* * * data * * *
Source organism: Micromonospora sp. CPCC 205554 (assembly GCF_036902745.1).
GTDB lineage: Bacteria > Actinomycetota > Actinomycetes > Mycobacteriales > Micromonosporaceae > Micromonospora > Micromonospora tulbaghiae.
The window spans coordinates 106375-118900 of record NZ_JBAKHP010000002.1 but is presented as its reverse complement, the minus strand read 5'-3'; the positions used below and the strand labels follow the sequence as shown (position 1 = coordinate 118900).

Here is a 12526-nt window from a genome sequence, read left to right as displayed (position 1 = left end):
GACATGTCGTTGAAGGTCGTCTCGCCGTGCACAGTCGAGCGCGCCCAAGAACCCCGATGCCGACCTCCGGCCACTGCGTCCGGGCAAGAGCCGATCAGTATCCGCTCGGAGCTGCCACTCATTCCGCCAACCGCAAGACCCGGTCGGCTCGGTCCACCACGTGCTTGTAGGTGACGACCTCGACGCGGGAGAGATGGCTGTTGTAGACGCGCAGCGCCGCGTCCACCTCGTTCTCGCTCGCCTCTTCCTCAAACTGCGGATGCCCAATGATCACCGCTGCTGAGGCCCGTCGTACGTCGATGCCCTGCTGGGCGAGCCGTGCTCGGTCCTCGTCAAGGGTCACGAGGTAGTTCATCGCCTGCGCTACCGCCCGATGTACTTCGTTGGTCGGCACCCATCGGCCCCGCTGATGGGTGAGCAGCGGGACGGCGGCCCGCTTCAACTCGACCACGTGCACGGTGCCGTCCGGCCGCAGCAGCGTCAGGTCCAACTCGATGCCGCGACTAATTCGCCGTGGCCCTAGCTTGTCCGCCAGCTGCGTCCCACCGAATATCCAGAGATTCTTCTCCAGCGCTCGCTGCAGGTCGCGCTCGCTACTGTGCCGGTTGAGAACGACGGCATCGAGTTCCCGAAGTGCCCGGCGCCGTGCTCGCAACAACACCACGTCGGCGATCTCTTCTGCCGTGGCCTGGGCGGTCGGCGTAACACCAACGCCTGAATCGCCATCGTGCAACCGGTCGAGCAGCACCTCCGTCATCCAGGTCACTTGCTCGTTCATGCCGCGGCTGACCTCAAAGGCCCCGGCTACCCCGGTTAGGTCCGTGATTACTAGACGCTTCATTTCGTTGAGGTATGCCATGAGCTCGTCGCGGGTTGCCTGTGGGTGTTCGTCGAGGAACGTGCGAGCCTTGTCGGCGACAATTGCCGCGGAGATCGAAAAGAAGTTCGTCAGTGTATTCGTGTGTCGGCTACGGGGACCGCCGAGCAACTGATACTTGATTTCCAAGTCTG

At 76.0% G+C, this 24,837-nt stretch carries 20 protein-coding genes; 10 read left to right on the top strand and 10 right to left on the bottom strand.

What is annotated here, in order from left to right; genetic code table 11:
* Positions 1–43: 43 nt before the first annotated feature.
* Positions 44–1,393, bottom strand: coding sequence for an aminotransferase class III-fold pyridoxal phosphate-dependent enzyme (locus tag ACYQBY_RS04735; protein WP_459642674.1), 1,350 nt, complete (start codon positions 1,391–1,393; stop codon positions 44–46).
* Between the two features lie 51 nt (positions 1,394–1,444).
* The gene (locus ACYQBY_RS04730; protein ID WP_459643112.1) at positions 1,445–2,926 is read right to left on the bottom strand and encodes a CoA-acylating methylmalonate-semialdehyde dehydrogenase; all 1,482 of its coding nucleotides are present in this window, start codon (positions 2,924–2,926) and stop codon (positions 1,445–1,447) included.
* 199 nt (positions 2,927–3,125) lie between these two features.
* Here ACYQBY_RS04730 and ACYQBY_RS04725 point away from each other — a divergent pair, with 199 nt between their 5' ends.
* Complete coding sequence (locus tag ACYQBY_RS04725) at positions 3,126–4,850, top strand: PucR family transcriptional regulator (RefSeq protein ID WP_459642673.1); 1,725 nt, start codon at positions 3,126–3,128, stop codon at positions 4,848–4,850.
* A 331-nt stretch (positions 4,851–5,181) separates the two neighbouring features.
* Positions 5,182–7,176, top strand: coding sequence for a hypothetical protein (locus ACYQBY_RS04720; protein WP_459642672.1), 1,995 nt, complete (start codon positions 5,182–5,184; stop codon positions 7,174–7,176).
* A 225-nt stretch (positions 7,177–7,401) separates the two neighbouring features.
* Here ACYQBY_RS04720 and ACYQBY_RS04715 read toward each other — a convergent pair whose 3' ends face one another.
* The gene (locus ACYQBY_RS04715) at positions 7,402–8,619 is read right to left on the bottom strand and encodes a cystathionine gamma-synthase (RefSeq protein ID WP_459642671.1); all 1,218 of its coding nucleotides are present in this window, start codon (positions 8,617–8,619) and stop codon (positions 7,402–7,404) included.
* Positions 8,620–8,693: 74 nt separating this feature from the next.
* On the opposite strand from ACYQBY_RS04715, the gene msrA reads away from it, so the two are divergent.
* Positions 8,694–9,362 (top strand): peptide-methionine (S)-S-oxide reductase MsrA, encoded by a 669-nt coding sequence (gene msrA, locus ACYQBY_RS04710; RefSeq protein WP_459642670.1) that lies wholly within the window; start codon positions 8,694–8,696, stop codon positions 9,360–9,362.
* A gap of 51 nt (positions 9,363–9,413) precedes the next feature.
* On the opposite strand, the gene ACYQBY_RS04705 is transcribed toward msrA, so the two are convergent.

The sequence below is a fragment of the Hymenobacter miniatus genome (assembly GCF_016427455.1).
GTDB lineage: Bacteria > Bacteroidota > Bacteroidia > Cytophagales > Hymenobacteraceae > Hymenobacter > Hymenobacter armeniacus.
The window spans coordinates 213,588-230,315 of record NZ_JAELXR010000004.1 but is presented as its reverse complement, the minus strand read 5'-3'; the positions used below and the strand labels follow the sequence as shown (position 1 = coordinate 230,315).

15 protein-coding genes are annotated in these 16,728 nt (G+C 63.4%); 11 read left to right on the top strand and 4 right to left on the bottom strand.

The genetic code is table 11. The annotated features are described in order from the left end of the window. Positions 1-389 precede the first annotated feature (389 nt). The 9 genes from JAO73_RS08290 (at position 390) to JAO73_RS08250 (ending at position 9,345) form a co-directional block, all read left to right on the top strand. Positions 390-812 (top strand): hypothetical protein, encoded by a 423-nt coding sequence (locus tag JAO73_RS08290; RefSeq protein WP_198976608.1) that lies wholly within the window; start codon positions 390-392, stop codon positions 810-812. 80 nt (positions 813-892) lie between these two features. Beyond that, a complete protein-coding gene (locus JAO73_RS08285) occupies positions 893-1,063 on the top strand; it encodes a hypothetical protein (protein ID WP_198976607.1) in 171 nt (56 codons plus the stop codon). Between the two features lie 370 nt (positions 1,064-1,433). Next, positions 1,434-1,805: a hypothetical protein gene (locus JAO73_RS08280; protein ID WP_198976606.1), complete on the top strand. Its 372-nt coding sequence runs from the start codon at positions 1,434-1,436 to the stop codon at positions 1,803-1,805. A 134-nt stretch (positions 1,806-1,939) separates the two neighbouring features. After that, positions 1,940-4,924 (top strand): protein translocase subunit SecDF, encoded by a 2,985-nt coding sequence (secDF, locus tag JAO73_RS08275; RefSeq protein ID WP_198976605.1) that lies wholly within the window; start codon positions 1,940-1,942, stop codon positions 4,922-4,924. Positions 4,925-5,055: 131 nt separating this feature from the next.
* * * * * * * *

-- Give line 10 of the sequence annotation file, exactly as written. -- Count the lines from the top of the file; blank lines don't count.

* Between the two features lie 51 nt (positions 1,394–1,444).